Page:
Originally posted on Your Bella Life
I went on my first diet when I was twelve years old. I would write down every single thing I ate in a section of a food pyramid. I could eat 6 carbs, 5 veggies, 3 fruits, 2 dairy and 1 fat. The goal was to lose ten pounds. When I started, I thought, hey, how hard can this be? All I had to do was follow the plan, and I would lose ten pounds, feel happy, make more friends, be better at sports and maybejust maybe get a cute sixth grade boyfriend. God, I wanted a boyfriend.
There were so many reasons to lose weight, but for some reason I found myself, night after night, sneaking downstairs after my parents had gone to bed to steal a few huge spoonfuls of Ben and Jerry’s ice cream or a fistful of chocolate chips. What was wrong with me, I thought?
For the next twelve years, I struggled with the concept of if I knew how to lose weight, and there were so many good reasons to lose weight, and I wanted it so badly, then why was it so frickin’ hard? There was this invisible but impermeable wall between me and my ideal body. No matter how much I wished to be thin, or how strict I was with what I put in my mouth, I was never successful. I was so angry at my body for putting me through hell for twelve years – for the cravings, the binges, being lumpy and pudgy.
After college, when my anger became too great to ignore, I finally gave up on traditional dieting and sought refuge in the self-help section of Barnes and Nobles. I discovered this amazing concept that being overweight actually had benefits. WHAT?
I started to consider – what if being overweight was actually getting me something? What if I was subconsciously over-feeding myself because there was something deep down inside me that wanted to hold onto the extra fat? I realized that I felt safe being overweight. My thick arms, bulging tummy, lumpy thighs and pudgy cheeks were my armor. My biggest protector. My best friend.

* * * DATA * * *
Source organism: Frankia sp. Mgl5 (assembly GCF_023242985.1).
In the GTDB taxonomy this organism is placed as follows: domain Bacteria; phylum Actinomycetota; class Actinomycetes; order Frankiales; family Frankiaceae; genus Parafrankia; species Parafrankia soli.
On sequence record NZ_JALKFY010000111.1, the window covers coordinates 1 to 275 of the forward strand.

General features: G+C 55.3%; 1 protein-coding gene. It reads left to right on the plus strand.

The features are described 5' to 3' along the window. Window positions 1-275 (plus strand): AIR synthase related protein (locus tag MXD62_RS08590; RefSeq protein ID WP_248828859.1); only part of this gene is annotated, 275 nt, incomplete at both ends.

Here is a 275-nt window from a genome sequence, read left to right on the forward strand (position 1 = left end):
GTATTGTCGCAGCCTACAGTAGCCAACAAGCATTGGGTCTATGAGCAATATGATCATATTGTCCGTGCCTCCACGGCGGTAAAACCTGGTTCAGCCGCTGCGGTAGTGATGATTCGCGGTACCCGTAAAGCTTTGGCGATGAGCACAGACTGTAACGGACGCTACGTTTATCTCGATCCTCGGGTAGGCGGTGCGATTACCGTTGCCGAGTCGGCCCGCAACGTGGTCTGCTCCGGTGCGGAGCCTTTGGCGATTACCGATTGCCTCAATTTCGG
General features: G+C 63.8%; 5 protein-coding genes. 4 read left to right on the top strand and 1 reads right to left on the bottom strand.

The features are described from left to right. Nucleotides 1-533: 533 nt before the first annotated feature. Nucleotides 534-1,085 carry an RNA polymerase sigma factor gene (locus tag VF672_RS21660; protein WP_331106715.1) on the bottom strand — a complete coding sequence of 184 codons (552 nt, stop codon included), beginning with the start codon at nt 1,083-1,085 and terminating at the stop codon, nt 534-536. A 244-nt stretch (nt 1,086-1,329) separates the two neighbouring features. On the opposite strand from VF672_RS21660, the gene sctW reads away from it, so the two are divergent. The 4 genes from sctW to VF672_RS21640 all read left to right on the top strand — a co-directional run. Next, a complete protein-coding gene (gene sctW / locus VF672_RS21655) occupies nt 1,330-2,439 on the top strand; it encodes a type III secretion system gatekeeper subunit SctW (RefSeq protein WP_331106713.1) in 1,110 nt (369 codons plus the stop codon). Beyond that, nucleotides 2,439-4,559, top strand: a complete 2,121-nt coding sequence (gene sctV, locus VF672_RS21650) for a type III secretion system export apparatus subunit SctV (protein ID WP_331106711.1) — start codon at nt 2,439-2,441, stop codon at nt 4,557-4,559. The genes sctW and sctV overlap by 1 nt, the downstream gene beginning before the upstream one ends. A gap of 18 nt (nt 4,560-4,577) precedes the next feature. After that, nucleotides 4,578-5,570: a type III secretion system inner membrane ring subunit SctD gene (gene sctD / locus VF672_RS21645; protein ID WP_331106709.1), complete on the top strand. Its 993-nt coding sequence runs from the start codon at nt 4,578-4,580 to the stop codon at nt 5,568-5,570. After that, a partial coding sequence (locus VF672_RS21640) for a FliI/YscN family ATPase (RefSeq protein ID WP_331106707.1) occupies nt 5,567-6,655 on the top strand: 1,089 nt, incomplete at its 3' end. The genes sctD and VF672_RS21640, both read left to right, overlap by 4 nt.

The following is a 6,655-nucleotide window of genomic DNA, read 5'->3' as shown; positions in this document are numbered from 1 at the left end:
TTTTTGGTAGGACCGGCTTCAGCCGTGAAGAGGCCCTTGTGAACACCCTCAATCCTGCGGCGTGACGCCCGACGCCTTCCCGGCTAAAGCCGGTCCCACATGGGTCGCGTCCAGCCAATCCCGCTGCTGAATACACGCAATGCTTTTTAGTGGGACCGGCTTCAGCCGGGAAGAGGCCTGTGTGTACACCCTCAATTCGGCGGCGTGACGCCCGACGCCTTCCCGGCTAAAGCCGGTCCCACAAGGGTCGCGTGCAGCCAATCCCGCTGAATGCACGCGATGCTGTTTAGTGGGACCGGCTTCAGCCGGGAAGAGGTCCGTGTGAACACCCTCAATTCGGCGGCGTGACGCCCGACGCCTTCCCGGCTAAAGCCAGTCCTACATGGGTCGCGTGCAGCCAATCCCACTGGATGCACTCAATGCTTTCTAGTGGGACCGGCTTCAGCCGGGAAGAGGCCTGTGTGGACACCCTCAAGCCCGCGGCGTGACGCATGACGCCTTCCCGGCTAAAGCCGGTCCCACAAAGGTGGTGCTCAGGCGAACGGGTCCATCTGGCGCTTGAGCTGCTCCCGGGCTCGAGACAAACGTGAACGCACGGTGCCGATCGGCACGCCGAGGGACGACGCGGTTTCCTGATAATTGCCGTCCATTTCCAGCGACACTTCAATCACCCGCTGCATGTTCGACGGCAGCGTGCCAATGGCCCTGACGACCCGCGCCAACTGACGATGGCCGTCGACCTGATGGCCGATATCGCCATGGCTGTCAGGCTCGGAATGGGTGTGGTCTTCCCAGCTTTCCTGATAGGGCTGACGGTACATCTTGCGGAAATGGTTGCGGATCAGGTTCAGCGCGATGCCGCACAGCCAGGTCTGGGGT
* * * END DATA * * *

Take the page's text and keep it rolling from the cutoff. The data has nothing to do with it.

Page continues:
When I came to this realization, I stopped obsessing over the calories and the carbs, and really thought about why I needed such a thick armor? What was I protecting myself from? The most profound item I came to from a long list was that that I feared that if I finally dropped the curtain, then people could actually see who I was. My weight would no longer distract people from seeing my personality, talents, fears and joys. I would be forced to succeed. Forced to be authentic. Forced to actually give it my all. That was a lot of pressure for me.
Marianne Williamson said, “Our deepest fear is not that we are inadequate. Our deepest fear is that we are powerful beyond measure.” Bit by bit, I faced what I was protecting myself from head on. Through forgiving, meditating, setting goals, building confidence and getting comfortable with sharing my gifts, my armor slowly melted away.
There are also other things we hold onto for armor besides weight. What are you using for protection that may not be a healthy thing to have in your life?
A boyfriend who doesn’t treat you well?
A friend who depletes your energy?
A job that is not aligned with your passions?
A wardrobe that doesn’t reflect your personality and vibrance?
To start the process of letting down your armor, go through the following steps:
1. Identify what you use for armor
2. What are you protecting yourself from?
3. Thank your body (your boyfriend, your clothes) for protecting you
4. Forgive yourself for not losing weight or holding onto a bad habit
5. As you identify sources of pain and anxiety, shedding light on it may be enough to realize that you no longer need protection, but sometimes things run so deep that it requires more work
6. Seek help from a wise friend, a mentor, a book (Women, Food and God by Geneen Roth is a good one) or a coach
As you move towards building unstaggering inner strength, your outer armor becomes obsolete. You can now cultivate a healthy body that instead of holding you back, supports your mission and is a reflection of your light.
Simple actions to take your life back, know your worth & feel alive no matter how drained, overwhelmed and far gone you feel.